The Union Leader (Manchester, NH), Union Leader Corp., Pg. 02
BYLINE: DAN O'BRIEN, Union Leader Correspondent
AUBURN -- The police department is slated to install updated security equipment in its evidence room after missing evidence prompted a longtime lieutenant's resignation last month, officials said.
On Monday, the Auburn Board of Selectmen approved using $2,053 to update security measures at the police department's evidence room in response to evidence that was discovered missing in September.
The missing evidence led to the resignation of Lt. David Flight, a 21-year veteran of the department who served as its district court prosecutor.
It was shortly after Flight's Sept. 20 resignation that Police Chief Edward Picard asked the local police commission if further security measures could be put into place.
The commission unanimously voted in favor of the additional measures, which include an electronic key pad system on the door and a motion-sensor video camera inside the evidence room. Currently, an ordinary lock and key is the only security in place, Town Administrator Bill Herman said.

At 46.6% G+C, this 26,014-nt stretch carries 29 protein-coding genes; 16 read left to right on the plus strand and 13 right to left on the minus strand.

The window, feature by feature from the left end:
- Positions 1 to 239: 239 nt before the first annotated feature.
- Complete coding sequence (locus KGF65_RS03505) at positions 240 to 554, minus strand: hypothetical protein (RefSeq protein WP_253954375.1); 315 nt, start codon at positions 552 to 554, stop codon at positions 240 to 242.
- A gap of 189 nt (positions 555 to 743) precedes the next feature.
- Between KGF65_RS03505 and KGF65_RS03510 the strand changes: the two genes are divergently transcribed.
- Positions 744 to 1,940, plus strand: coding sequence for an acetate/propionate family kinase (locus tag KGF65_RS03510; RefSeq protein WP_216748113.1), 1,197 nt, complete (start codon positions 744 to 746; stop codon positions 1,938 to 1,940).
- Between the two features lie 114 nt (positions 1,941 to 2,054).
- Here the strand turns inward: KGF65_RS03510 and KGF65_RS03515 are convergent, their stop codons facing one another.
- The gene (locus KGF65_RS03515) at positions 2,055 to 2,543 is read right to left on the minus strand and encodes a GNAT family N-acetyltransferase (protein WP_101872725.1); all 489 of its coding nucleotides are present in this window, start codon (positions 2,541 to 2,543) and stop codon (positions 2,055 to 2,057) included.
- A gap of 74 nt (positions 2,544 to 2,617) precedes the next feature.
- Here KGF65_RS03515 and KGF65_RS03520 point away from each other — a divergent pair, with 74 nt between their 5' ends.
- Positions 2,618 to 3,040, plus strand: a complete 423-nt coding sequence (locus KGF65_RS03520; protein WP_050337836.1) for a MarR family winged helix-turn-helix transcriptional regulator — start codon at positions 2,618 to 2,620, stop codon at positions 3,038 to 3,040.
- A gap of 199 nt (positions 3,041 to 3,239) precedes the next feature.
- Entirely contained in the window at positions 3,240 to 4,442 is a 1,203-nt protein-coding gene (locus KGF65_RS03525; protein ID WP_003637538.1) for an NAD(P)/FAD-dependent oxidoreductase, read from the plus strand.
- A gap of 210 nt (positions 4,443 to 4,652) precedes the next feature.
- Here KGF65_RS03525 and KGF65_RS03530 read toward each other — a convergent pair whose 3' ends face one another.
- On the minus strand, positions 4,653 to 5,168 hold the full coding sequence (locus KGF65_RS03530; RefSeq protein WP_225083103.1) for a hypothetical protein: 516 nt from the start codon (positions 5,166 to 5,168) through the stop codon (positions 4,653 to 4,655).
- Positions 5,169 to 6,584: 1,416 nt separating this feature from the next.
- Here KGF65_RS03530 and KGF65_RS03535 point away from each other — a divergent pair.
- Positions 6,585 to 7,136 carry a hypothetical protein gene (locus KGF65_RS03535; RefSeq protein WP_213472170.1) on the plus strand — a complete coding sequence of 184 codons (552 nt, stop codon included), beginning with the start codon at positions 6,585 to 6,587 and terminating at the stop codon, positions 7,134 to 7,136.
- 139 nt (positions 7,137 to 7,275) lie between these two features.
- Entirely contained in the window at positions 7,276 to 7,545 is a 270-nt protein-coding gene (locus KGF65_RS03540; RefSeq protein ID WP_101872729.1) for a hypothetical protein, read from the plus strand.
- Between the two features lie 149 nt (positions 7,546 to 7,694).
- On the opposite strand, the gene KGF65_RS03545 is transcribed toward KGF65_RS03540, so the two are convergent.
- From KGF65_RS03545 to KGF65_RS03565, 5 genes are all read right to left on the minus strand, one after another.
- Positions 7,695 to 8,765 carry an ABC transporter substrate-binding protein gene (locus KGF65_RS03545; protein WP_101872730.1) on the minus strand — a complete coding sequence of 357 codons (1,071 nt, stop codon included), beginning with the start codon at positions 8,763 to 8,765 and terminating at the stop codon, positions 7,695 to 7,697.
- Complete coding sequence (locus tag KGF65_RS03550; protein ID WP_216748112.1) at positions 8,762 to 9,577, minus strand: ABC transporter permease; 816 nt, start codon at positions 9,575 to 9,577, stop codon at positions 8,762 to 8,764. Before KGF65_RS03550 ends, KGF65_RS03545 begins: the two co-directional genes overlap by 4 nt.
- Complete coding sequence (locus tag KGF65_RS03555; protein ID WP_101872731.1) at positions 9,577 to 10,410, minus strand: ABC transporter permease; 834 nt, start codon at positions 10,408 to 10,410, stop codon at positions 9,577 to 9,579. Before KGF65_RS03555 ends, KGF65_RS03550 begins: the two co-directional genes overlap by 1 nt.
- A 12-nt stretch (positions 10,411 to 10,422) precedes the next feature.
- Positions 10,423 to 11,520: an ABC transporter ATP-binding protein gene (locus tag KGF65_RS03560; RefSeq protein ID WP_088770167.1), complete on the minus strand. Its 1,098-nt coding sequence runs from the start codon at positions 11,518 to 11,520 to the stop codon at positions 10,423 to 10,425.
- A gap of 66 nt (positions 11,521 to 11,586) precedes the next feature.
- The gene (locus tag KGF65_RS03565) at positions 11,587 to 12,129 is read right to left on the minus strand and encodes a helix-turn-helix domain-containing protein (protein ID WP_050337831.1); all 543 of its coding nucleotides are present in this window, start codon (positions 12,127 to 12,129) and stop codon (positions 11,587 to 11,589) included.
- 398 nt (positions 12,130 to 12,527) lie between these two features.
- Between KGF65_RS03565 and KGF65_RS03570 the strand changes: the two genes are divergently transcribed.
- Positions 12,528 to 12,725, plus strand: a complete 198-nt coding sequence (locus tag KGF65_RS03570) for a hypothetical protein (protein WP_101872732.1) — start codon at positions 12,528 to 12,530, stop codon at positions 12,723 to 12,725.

Because the money for the additional security is coming from a town account, the police commission had to request that the selectman approve using the funds. Officials said the $2,053 is coming from a dormant account with about $3,000 of unused money from the safety center complex construction a few years ago.
"All three of us were of the same opinion," Selectmen Chair Russell C. Sullivan said. "If we can do something better and not really struggle to finance it, it's the right thing to do." Picard was not available for comment yesterday afternoon.
Herman confirmed the new security measures are a direct response to the internal investigation involving Flight regarding missing evidence.
"It's definitely an end result of that," Herman said.
Neither police nor town officials have said publicly what went missing from the evidence room.
"In the internal investigation ... it was found there was evidence missing from the evidence room," Herman said. "The investigation itself was inconclusive, but there is evidence missing." Officials said the state Attorney General's Office was never involved in the case and it was only handled by the police department.
Flight was never charged criminally with any wrongdoing, but he submitted his resignation after meeting with the police commission and chief in a non-public session.
Flight was paid $17,053.27 to resign after reaching an agreement with the commission. That amount included $12,139 of wages and benefits from Sept. 20 through Nov. 19; $3,516 of wages and benefits while he was on paid administrative leave during the investigation; and $1,397 in accrued leave benefits. His annual salary was $60,952.
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